DVT - Health Advice
Deep-Vein Thrombosis, Pulmonary Embolus and Air Flights

There have been individual case reports of deep vein thrombosis and deaths from pulmonary emboli following airflights but the problem has also been noted following prolonged travel by train or car and even after sitting cramped up in air raid shelters during the London blitz. Aggravating factors could be pressure from the edge of seats on the back of the leg, dehydration aggravated by caffeine, alcohol and sedation which may encourage immobility.

Suggestions on preventing deep vein thrombosis and pulmonary embolus during air flights 

Be aware predisposing and risk factors

  • Predisposing factors for DVT (in addition to the possible effects of prolonged immobility while travelling) are endothelial vascular lesions, hypercoagulabiltity of the blood and thrombophilia (including hereditary forms such as factor V Leiden)
  • These factors may specifically include those over 60 years of age, smokers, previous (especially recent) DVT or pulmonary embolus, recent surgery or injury, pregnancy or less than 2 months post-partum, malignancy, cardio-respiratory disease, other chronic illnesses, oestrogen medication (contraceptive and hormone replacement), varicose veins. Symptoms can be delayed for several weeks after the flight. Cases of DVT may have an average of 3 factors.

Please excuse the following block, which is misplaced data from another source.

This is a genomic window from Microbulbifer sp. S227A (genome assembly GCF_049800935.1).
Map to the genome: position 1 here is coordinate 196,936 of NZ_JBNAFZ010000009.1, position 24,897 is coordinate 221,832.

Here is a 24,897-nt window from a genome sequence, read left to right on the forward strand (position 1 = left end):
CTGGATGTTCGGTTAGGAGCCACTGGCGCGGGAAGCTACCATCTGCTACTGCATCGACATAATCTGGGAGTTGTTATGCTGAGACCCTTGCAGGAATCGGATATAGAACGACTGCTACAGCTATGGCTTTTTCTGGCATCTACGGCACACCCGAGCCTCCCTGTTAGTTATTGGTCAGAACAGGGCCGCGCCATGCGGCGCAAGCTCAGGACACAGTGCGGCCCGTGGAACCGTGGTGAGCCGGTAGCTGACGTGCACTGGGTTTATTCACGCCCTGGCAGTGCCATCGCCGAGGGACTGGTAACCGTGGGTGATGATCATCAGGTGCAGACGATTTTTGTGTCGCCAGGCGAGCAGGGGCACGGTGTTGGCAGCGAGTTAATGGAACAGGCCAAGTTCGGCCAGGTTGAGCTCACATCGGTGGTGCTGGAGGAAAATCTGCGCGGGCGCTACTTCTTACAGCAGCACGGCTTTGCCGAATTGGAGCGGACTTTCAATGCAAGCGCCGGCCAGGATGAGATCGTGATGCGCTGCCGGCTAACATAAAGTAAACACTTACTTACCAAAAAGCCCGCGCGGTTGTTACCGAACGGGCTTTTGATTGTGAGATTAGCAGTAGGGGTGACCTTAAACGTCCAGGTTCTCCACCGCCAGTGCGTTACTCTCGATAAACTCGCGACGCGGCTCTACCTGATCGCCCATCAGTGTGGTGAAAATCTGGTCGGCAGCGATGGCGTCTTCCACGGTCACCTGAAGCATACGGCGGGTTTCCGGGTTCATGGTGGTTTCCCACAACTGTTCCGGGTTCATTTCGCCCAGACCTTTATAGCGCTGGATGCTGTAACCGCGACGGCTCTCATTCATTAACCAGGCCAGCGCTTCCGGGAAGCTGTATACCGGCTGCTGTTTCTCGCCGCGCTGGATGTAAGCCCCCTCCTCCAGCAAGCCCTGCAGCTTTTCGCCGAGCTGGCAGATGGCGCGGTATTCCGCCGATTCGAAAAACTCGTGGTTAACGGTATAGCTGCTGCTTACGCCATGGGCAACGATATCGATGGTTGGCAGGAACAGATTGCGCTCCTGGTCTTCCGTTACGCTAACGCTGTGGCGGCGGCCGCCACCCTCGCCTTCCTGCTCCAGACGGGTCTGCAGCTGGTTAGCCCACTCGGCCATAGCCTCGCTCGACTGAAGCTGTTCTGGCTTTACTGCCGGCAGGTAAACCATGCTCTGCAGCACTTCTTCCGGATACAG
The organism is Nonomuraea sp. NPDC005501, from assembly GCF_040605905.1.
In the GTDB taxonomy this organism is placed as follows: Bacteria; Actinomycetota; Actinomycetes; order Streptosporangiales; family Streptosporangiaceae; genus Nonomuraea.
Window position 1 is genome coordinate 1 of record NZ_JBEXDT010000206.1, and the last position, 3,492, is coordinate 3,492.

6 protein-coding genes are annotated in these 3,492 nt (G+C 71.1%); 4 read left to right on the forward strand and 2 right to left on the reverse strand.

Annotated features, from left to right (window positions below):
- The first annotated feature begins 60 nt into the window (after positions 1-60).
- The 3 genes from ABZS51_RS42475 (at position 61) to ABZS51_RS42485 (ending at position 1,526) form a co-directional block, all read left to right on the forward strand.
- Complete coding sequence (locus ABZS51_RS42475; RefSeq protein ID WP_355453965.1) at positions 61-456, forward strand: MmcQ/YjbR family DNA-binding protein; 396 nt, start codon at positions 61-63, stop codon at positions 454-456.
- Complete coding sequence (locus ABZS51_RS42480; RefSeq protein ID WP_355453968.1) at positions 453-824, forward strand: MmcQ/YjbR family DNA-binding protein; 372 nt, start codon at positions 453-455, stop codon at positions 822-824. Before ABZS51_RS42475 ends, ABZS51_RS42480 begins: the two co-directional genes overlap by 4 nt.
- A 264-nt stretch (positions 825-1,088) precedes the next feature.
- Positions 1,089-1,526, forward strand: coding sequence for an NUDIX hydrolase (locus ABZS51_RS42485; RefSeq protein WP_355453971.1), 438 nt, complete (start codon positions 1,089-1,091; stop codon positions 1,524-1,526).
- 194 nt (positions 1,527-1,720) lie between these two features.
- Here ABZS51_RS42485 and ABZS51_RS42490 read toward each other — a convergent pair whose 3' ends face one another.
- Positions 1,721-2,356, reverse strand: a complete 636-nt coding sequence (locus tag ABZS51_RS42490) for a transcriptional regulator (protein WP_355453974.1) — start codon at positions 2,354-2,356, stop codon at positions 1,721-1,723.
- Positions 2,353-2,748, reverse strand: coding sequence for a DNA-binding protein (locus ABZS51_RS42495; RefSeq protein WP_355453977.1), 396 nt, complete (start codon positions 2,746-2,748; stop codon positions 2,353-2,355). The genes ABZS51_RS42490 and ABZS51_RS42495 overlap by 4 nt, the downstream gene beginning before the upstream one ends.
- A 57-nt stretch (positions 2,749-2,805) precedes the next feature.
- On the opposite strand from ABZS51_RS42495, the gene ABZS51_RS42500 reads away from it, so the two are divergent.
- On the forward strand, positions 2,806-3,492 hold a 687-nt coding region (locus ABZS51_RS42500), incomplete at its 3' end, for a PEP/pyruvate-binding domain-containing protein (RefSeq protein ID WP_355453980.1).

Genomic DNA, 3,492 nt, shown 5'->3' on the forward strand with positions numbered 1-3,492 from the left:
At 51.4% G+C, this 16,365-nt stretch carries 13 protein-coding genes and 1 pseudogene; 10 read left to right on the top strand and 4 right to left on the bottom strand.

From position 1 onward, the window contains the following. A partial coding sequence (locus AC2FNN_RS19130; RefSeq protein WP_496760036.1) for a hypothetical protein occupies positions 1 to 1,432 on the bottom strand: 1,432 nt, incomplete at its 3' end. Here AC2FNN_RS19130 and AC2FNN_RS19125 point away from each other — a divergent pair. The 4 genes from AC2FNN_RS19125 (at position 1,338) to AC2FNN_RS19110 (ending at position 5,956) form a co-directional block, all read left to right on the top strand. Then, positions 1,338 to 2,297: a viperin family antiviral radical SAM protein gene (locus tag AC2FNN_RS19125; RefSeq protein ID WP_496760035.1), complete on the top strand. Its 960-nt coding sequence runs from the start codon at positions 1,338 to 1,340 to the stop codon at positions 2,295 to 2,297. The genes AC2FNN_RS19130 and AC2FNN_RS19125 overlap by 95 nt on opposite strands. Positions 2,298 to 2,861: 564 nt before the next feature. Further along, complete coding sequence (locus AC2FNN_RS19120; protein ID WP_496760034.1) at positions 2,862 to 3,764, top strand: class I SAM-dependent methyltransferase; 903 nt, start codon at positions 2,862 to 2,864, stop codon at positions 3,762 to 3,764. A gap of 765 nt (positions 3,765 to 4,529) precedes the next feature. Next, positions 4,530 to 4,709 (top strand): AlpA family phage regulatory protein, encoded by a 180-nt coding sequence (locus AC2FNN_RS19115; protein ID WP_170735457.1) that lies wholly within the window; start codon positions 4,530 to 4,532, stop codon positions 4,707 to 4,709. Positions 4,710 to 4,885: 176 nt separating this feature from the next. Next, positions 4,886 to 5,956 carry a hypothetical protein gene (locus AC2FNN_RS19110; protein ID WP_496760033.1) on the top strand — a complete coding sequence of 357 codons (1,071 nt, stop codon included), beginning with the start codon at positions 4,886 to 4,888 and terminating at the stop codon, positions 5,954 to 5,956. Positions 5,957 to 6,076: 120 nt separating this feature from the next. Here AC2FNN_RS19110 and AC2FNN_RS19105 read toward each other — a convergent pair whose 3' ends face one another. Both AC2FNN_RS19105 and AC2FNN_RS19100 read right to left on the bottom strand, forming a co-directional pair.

Advice for those at minimal risk (nil or one predisposing factor)

  • While further studies are undertaken preliminary advice for those at low risk could be to exercise the legs when possible, maintain hydration and limit alcohol consumption.

Advice for those at low or moderate risk (e.g. 2 or 3 predisposing factors)

  • Exercise in the aircraft cabin wherever possible, maintain hydration and limit alcohol consumption, consider using below knee compression stockings. Possibly consider taking a daily dose of aspirin while at risk (so long as aspirin is not contra-indicated). The effective dose is unclear perhaps 75-300mg.

Advice for those at high-risk (e.g. more than 3 predisposing factors)

  • Exercise, compression pantyhose / stockings, maintain hydration and limit alcohol consumption. Possibly consider a subcutaneous injections of Minihep (sodium heparin 5000 IU twice daily) or low molecular weight heparin (e.g. dalteparin 2500 daily or enoxaparin 40mg daily) while at risk (so long as anticoagulation is not contra-indicated).

source: Scottish NHS www.fitfortravel.scot.nhs.uk/General/

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DVT - Health Advice